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Howard Anderson



Francis Howard Anderson attended the State College for Teachers from 1938 until early 1941, when he transferred to the University of Chicago when he decided that he no longer wanted to become a history teacher. Instead, he became a lawyer, teaching at Albany Law School for over 32 years.

During the American withdrawal from the Sbeitla-Feriana Valley in Tunsia before German Marshal Rommel's tanks, Anderson left his platoon on reconnaissance. In his absence, his company was attacked by German forces, and most of the men in it captured. For the next two days, he walked alone behind German lines, trying to avoid their patrols. He eventually stumbled upon an Arab who had been badly mistreated by the Germans and so was willing to hide Anderson in his home, at great risk to himself. Suddenly, two more American soldiers appeared, Leo J. Raymond and Sergeant Robert C. Wells. Since Raymond's parents were French Canadian, he was able to speak French and therefore communicate with their host.

The three soldiers asked the Arab for directions to the next pass through the mountains, and set out to look for American lines. After three days and two nights of walking behind the German lines, with little food, water or sleep, the group finally reached the retreating American forces. Looking at a map, they found that they had walked over 100 miles behind enemy lines.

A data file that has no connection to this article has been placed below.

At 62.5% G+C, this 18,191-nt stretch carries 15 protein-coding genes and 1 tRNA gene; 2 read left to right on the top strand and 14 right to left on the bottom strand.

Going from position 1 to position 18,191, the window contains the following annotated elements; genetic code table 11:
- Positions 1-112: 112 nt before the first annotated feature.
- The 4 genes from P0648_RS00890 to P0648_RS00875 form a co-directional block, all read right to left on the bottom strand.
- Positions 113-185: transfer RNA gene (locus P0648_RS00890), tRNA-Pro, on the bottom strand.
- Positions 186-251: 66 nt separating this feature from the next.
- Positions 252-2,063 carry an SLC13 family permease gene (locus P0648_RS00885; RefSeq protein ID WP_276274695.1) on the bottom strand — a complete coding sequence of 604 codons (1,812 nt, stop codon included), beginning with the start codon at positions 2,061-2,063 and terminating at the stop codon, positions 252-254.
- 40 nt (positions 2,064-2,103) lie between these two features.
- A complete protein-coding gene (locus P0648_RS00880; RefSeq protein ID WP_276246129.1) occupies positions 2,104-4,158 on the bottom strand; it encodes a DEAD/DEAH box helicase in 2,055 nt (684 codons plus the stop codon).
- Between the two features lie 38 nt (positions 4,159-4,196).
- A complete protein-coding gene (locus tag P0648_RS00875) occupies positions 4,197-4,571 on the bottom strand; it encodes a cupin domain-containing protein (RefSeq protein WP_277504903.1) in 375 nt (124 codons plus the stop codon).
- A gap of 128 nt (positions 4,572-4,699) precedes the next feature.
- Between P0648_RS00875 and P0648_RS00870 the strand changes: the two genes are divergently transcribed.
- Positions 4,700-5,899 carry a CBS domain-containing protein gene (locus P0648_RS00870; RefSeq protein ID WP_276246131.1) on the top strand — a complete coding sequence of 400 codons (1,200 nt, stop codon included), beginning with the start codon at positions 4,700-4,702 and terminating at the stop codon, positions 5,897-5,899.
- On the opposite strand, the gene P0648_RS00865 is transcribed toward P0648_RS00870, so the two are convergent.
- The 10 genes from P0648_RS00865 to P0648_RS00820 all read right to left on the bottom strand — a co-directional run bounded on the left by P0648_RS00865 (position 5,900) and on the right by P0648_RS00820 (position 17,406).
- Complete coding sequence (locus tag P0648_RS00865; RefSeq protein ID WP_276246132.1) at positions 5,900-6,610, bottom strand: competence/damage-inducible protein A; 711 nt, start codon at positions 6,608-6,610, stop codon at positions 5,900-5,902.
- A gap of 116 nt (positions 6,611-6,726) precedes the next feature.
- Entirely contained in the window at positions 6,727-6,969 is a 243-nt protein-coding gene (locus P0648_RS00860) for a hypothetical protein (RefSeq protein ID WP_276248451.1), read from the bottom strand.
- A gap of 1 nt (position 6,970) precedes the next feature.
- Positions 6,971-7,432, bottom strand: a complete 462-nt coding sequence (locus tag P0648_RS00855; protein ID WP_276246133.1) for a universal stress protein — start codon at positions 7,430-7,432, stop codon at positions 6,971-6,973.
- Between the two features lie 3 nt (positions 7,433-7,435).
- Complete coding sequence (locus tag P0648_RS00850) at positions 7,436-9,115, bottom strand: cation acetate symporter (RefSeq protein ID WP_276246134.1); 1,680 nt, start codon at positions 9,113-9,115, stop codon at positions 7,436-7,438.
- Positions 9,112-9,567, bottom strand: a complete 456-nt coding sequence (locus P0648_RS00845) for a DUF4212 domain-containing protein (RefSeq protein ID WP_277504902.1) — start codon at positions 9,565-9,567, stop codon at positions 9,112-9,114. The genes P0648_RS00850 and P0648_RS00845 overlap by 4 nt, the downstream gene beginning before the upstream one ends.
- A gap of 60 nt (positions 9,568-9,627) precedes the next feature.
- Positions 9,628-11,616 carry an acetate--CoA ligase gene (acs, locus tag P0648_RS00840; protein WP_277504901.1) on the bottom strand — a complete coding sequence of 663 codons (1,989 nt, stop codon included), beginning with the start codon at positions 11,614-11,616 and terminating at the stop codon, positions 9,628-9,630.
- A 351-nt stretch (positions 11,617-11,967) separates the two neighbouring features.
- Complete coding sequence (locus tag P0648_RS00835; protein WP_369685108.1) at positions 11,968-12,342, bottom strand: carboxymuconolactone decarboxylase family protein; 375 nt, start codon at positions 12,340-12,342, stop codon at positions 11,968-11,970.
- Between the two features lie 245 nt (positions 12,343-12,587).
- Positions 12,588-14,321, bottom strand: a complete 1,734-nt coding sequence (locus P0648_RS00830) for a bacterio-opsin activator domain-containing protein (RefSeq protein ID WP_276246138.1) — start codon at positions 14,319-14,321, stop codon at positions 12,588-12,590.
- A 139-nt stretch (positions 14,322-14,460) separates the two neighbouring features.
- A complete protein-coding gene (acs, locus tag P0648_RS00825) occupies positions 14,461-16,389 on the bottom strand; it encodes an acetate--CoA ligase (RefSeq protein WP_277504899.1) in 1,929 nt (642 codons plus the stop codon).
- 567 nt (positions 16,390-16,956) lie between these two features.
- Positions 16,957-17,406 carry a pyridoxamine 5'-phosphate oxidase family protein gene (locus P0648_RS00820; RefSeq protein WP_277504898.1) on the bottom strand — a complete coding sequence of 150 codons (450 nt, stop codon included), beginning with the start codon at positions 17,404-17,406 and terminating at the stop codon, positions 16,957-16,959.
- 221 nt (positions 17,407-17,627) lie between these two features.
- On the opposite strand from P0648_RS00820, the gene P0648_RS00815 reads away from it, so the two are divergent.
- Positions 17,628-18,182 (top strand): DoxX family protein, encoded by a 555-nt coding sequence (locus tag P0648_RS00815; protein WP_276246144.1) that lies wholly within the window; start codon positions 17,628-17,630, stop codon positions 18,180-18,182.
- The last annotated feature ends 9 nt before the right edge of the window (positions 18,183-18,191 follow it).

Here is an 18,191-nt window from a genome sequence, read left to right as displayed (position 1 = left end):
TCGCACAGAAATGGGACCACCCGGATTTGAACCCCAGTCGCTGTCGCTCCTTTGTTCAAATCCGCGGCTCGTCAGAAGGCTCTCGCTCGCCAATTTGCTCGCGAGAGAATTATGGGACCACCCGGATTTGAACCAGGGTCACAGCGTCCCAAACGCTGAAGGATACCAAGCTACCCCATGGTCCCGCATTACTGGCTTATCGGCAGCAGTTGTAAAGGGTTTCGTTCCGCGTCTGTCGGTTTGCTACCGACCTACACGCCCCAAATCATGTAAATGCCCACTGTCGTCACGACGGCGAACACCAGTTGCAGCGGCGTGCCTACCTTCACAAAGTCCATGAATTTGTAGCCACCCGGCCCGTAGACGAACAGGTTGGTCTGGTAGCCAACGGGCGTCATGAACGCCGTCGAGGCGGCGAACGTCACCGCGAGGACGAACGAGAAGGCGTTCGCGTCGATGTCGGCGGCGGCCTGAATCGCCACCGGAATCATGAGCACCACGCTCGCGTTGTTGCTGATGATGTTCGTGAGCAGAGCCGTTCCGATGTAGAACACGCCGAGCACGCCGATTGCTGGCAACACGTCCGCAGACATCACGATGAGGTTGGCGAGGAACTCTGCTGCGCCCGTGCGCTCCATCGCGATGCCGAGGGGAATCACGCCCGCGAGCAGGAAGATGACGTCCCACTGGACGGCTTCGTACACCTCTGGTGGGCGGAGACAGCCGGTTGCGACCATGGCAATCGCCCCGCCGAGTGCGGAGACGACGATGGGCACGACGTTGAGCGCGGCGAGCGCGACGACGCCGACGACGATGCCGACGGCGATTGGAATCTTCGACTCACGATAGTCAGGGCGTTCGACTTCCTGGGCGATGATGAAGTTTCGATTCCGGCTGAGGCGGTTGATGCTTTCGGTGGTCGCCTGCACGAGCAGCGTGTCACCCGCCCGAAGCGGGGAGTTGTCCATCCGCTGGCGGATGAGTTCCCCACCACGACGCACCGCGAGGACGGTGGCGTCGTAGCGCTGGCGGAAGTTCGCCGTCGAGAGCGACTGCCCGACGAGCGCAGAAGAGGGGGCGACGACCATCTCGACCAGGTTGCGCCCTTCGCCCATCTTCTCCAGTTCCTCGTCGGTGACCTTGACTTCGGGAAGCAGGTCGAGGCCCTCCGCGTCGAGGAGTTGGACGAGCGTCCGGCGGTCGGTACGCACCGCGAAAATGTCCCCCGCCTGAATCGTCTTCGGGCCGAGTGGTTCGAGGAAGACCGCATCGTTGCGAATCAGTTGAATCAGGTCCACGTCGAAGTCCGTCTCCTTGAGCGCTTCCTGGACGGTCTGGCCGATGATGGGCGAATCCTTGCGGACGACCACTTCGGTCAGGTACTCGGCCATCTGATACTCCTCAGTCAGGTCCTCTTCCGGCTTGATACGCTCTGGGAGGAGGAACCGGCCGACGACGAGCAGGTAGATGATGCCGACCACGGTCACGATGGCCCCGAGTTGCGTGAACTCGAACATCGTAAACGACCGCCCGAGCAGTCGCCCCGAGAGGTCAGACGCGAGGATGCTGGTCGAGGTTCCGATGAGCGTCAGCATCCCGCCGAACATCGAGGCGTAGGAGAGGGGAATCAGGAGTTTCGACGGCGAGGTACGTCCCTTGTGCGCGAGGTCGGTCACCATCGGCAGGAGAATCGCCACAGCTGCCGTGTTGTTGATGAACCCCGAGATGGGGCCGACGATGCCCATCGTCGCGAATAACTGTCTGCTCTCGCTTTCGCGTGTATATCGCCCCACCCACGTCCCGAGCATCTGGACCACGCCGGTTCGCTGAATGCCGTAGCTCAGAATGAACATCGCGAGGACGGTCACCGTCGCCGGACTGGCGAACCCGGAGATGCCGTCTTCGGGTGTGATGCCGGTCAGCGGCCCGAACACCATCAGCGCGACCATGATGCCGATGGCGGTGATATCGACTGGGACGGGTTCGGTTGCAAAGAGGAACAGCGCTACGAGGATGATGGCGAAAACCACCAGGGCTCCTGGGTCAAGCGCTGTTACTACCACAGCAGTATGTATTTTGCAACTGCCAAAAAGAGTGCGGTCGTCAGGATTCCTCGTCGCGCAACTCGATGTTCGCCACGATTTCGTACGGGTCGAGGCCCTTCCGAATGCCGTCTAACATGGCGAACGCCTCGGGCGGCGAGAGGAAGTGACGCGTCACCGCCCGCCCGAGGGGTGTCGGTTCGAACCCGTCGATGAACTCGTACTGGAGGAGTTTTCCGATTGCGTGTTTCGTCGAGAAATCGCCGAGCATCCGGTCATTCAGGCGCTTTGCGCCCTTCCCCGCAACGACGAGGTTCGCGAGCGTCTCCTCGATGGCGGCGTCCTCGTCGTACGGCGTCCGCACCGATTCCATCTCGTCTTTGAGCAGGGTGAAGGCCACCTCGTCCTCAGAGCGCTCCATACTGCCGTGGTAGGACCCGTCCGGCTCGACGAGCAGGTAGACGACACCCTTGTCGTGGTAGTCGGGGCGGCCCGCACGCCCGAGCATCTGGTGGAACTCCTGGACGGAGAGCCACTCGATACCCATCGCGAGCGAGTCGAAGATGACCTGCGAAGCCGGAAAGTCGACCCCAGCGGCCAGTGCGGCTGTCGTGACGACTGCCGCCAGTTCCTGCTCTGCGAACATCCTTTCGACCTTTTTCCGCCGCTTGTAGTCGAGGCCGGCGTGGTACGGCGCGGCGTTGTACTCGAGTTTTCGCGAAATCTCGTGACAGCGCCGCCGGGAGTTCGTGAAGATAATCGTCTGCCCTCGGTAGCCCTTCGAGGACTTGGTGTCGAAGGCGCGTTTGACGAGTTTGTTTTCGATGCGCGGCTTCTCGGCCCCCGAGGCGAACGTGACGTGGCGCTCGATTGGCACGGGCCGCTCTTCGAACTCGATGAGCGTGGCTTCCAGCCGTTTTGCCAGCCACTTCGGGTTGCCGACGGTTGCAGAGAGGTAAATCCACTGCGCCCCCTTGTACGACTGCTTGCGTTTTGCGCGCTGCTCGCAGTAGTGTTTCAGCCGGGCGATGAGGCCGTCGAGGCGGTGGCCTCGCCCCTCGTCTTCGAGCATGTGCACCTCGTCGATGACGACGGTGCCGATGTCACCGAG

While Anderson recovered from his ordeal, Raymond and Wells' unit shipped out, before he was able to thank them. Anderson returned to his unit to find that only 13 men remained of the original 160--the rest having been taken prisoner by the Germans.

Later in the war, as a second lieutenant stationed in Italy, Anderson received a citation and a Bronze Star for advancing in the face of enemy fire at Serra di Gatto (between Florence and Bologna), and carrying a wounded soldier to safety.

Forty-three years after their adventure, Anderson located Raymond at his home in Maine, and was finally able to thank the man who had saved his life. Although Anderson had also looked for Wells, he discovered that the latter had died.

Read more about Anderson in the Louis C. Jones Letters:

Letter of October 9, 1943
Letter of February 11, 1944
Letter of April 28, 1944
Letter of March 14, 1945
More from March 14, 1945
More from March 14, 1945



Updated October 3, 2001